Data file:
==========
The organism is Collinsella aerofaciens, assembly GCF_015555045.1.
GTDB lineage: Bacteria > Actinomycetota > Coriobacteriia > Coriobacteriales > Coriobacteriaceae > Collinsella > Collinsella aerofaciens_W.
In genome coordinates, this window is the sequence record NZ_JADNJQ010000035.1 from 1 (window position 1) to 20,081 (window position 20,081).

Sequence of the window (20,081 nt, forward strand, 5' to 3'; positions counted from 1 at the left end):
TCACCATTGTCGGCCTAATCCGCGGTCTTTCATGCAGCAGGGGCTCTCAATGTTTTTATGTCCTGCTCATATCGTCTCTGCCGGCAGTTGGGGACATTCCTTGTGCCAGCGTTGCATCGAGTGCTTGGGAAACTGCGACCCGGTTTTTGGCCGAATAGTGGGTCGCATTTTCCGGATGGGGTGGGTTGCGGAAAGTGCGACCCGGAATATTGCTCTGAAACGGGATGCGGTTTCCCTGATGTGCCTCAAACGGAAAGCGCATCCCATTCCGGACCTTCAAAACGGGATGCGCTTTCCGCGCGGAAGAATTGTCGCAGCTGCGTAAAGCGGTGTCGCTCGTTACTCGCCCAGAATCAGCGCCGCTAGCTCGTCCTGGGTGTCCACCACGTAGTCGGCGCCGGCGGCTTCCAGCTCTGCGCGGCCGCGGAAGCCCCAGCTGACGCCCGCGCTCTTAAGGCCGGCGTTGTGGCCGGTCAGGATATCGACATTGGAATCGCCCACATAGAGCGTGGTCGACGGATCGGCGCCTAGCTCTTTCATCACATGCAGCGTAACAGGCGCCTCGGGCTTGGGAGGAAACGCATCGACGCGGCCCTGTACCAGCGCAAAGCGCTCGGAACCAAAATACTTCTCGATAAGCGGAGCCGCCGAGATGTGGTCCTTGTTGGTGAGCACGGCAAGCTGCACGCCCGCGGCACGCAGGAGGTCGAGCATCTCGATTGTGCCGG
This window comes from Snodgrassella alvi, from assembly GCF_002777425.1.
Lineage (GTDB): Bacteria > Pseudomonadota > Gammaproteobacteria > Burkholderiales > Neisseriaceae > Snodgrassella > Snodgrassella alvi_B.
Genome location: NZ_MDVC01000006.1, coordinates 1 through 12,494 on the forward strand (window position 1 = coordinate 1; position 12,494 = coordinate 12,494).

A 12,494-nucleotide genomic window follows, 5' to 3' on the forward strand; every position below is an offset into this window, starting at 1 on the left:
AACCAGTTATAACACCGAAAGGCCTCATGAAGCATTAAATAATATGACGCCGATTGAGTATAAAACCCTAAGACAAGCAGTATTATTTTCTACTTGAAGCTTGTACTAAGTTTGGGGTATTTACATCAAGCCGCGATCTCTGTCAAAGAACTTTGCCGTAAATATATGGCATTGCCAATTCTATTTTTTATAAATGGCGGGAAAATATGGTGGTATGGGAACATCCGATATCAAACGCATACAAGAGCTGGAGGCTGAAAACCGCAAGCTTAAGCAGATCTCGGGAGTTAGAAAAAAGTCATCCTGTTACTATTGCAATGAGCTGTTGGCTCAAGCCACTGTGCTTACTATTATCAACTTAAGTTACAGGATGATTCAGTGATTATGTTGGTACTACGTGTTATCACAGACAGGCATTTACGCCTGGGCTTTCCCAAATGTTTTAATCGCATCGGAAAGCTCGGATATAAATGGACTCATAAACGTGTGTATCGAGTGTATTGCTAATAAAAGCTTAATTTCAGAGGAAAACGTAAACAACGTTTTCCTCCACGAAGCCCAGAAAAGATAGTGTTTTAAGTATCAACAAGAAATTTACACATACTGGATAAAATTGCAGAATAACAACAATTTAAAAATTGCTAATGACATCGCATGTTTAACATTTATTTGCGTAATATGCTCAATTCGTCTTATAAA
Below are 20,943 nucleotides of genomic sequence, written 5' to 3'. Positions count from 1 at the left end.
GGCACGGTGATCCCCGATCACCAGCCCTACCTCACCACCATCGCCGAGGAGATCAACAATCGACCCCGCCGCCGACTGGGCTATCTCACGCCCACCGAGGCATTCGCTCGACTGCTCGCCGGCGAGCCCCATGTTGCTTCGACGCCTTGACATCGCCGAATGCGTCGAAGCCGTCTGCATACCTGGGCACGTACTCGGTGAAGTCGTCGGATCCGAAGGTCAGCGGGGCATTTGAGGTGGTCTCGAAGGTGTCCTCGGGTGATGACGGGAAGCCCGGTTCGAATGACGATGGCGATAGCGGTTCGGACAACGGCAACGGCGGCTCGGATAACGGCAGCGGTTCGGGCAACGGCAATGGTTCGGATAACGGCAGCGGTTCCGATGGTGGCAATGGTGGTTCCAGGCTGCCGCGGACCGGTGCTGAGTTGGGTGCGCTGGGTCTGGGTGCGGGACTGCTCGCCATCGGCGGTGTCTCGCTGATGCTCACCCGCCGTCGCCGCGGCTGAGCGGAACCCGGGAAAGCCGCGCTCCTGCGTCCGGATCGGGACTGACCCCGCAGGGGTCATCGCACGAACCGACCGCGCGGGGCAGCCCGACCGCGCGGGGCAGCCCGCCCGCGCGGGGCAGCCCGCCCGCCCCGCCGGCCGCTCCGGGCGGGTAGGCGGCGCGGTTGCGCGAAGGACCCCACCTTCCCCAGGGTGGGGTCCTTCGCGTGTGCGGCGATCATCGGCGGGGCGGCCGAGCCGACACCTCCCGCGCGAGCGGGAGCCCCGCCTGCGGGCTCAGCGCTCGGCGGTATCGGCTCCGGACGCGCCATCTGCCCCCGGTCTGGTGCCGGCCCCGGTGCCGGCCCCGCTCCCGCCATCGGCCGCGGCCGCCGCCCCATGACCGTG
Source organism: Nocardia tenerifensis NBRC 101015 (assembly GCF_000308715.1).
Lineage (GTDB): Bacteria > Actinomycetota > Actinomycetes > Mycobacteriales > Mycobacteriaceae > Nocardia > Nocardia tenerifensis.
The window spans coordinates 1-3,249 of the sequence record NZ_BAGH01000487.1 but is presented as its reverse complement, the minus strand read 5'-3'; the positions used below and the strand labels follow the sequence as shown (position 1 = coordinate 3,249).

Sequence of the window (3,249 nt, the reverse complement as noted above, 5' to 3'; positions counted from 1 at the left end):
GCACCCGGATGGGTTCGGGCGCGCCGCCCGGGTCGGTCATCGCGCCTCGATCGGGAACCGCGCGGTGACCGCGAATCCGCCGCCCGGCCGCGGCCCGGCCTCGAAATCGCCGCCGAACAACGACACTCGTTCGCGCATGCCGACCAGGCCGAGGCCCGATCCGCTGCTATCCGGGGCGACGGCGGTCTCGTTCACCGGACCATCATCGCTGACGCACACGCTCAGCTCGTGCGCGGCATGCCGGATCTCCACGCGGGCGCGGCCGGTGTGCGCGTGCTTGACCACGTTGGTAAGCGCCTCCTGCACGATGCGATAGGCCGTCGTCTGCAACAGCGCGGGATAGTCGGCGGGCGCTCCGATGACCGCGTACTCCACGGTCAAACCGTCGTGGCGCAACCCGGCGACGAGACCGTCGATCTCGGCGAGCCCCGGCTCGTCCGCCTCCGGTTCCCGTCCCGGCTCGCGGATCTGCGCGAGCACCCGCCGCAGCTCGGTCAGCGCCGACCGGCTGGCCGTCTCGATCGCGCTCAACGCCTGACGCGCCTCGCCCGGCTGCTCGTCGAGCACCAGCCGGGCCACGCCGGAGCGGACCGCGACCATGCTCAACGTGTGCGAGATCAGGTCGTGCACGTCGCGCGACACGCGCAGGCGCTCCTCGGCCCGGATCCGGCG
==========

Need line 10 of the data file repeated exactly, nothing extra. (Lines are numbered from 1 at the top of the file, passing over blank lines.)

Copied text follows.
AACCAGTTATAACACCGAAAGGCCTCATGAAGCATTAAATAATATGACGCCGATTGAGTATAAAACCCTAAGACAAGCAGTATTATTTTCTACTTGAAGCTTGTACTAAGTTTGGGGTATTTACATCAAGCCGCGATCTCTGTCAAAGAACTTTGCCGTAAATATATGGCATTGCCAATTCTATTTTTTATAAATGGCGGGAAAATATGGTGGTATGGGAACATCCGATATCAAACGCATACAAGAGCTGGAGGCTGAAAACCGCAAGCTTAAGCAGATCTCGGGAGTTAGAAAAAAGTCATCCTGTTACTATTGCAATGAGCTGTTGGCTCAAGCCACTGTGCTTACTATTATCAACTTAAGTTACAGGATGATTCAGTGATTATGTTGGTACTACGTGTTATCACAGACAGGCATTTACGCCTGGGCTTTCCCAAATGTTTTAATCGCATCGGAAAGCTCGGATATAAATGGACTCATAAACGTGTGTATCGAGTGTATTGCTAATAAAAGCTTAATTTCAGAGGAAAACGTAAACAACGTTTTCCTCCACGAAGCCCAGAAAAGATAGTGTTTTAAGTATCAACAAGAAATTTACACATACTGGATAAAATTGCAGAATAACAACAATTTAAAAATTGCTAATGACATCGCATGTTTAACATTTATTTGCGTAATATGCTCAATTCGTCTTATAAA